Where does that leave the frantic clamour for change in most organisations today? For the large part, I’d say it leaves it screaming into the wind. Forcing change faster than its natural pace makes no sense to me, bringing as it does a whole host of inevitable dysfunctions, such as stress, disassociation, and disaffection.

Better, I think, to take things as they come, to take careful steps, with maybe a tad of due consideration for progressing in the right direction.

And to take time to see each other as human beings, to encourage a sense of community, of a journey made together, not for the sake of arriving, but for the joy of the journey.

So, when considering the pace of change, would you be willing to fret a little less about seeing things happen faster, and become a little more comfortable with the natural rhythms and pace of events?

– Bob

Learning to Let Go

I’ve just come back from six weeks in Delhi, working there with around eighty people engaged in software development – mainly coding and testing – as members of a number of different product teams located in various other geographies around the world.

This post is by way of thanks to the Delhi folks for their hospitality, generous spirit, and humanity – and for helping me (re)learn a valuable lesson.

The Lesson Relearnt

The lesson in question is: people do not learn from hearing things.

I see my present role – of which my time in Delhi was but one example – as fundamentally about inviting folks’ curiosity and interest. No more, no less. In essence I am asking the question:

“Would you be willing to examine with me – or amongst yourselves – your current views and assumptions regarding the field of software and product development?”

Whether they choose to accede to the request or not matters to me – not because I have any agenda for them, but because my needs include making meaningful connections with people, and helping folks’ life become more wonderful. Given the amount of time folks spend at work, I can think of few better opportunities to pursue my needs. If people choose not to engage with my request, I respect that choice, even though I personally see it as a lost opportunity for all concerned.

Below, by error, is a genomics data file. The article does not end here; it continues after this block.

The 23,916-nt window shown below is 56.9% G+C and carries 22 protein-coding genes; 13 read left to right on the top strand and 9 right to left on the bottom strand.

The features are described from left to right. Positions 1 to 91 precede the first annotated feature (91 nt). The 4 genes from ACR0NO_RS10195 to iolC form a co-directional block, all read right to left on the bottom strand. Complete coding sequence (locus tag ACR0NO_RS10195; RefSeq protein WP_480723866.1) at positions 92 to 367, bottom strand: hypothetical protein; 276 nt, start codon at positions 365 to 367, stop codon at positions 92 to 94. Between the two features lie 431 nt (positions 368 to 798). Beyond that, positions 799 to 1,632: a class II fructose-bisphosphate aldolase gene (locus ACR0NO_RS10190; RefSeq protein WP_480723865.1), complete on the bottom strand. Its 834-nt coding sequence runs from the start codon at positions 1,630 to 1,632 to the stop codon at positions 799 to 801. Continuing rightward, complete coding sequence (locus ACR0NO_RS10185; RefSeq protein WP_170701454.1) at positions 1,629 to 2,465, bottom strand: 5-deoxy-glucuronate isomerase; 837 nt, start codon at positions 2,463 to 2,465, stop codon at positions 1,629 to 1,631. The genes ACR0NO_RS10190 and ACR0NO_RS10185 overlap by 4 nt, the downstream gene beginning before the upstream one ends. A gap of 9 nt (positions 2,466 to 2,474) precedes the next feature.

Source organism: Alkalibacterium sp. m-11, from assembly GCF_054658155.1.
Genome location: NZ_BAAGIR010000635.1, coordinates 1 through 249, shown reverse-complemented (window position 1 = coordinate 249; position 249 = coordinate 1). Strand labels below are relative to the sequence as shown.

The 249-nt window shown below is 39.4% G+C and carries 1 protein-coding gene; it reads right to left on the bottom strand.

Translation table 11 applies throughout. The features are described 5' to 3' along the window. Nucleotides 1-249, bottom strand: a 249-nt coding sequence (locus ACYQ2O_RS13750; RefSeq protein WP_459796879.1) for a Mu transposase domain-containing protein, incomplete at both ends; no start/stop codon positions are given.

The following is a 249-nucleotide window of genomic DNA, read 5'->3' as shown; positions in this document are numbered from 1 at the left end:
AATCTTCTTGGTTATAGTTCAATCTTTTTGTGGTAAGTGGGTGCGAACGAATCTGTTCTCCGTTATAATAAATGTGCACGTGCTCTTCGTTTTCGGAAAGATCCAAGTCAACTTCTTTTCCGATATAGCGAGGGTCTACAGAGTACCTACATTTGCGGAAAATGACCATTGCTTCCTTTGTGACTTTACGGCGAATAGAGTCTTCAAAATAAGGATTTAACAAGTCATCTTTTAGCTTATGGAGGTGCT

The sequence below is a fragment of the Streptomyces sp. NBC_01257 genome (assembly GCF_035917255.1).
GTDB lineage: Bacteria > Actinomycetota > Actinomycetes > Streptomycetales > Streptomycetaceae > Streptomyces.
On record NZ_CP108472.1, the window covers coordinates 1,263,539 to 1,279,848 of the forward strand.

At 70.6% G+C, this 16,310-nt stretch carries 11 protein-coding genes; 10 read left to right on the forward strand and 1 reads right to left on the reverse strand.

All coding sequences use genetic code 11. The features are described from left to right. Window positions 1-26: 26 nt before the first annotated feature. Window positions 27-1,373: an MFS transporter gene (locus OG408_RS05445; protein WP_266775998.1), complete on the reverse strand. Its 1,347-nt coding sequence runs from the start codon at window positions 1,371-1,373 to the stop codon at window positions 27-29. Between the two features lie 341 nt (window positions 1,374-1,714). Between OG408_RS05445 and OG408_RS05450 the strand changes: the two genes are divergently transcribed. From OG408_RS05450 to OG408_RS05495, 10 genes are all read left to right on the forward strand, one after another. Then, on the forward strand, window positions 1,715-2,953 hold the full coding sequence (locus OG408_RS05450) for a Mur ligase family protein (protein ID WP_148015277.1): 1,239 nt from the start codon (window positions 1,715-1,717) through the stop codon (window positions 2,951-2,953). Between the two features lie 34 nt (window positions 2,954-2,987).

Letting Go

So, of what am I “letting go”? I’m letting go of the need to be an expert. Of the need to have answers to their problems (I don’t even know their problems, really). And of the need to tell them all about how highly-effective software and product development works. As someone who has been examining my own views and assumptions of software and product development for the best part of forty years, I’m letting go of the idea that I can help people learn and grow by simply telling them things from my own experiences. Unless they ask. And they may not know that asking me is an option.

“We cannot teach people anything; we can only help them discover it within themselves.”

~ Galileo Galilei

Some years ago, recognising the dysfunctions inherent in telling folks things, I used to withhold information unilaterally – until I thought folks were ‘ready’ to hear it, piece by piece. Having learned from e.g. Argyris, Noonan, Kline and Rosenberg, nowadays I try to make it clear that, to the extent that I have any knowledge or information that might be useful to someone, the timing and manner of its sharing can be something on which we can decide together.

I suspect this notion of self-paced ‘pulling’ of information or knowhow is pretty novel to many people. And so I suspect that many may not connect with the notion straight away. At least, not in a way that they might immediately benefit from.


In summary then, in attempting to help folks have a more wonderful life at work, I believe that if I have any part to play it’s in simply being there, with them, giving of my full attention:

“The quality of our attention determines the quality of other people’s thinking. Attention, driven by deep respect and genuine interest, and without interruption, is the key to a Thinking Environment.”

~ Nancy Kline, More Time To Think

– Bob